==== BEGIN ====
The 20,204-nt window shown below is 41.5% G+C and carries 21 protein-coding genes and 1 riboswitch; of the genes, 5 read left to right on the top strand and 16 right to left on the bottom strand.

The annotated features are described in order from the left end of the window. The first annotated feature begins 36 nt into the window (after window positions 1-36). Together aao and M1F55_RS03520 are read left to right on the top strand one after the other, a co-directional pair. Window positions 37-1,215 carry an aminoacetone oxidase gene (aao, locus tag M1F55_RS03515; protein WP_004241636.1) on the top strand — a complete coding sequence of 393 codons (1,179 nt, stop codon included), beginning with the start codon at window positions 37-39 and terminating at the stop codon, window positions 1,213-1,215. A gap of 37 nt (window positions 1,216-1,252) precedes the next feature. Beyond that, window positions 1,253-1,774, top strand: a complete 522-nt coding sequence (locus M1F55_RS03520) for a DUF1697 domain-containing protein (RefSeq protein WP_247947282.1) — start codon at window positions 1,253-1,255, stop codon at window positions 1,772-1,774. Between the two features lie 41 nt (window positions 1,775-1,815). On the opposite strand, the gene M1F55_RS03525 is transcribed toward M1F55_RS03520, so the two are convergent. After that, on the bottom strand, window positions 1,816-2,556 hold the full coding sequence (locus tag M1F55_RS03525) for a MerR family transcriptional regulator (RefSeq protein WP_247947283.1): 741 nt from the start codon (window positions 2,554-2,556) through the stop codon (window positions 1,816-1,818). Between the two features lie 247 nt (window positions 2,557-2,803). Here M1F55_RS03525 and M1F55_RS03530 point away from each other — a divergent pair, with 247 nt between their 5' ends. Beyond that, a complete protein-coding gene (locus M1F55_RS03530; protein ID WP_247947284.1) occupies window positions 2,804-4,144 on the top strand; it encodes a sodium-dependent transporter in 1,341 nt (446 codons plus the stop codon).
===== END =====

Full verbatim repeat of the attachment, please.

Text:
The 20,204-nt window shown below is 41.5% G+C and carries 21 protein-coding genes and 1 riboswitch; of the genes, 5 read left to right on the top strand and 16 right to left on the bottom strand.

The annotated features are described in order from the left end of the window. The first annotated feature begins 36 nt into the window (after window positions 1-36). Together aao and M1F55_RS03520 are read left to right on the top strand one after the other, a co-directional pair. Window positions 37-1,215 carry an aminoacetone oxidase gene (aao, locus tag M1F55_RS03515; protein WP_004241636.1) on the top strand — a complete coding sequence of 393 codons (1,179 nt, stop codon included), beginning with the start codon at window positions 37-39 and terminating at the stop codon, window positions 1,213-1,215. A gap of 37 nt (window positions 1,216-1,252) precedes the next feature. Beyond that, window positions 1,253-1,774, top strand: a complete 522-nt coding sequence (locus M1F55_RS03520) for a DUF1697 domain-containing protein (RefSeq protein WP_247947282.1) — start codon at window positions 1,253-1,255, stop codon at window positions 1,772-1,774. Between the two features lie 41 nt (window positions 1,775-1,815). On the opposite strand, the gene M1F55_RS03525 is transcribed toward M1F55_RS03520, so the two are convergent. After that, on the bottom strand, window positions 1,816-2,556 hold the full coding sequence (locus tag M1F55_RS03525) for a MerR family transcriptional regulator (RefSeq protein WP_247947283.1): 741 nt from the start codon (window positions 2,554-2,556) through the stop codon (window positions 1,816-1,818). Between the two features lie 247 nt (window positions 2,557-2,803). Here M1F55_RS03525 and M1F55_RS03530 point away from each other — a divergent pair, with 247 nt between their 5' ends. Beyond that, a complete protein-coding gene (locus M1F55_RS03530; protein ID WP_247947284.1) occupies window positions 2,804-4,144 on the top strand; it encodes a sodium-dependent transporter in 1,341 nt (446 codons plus the stop codon).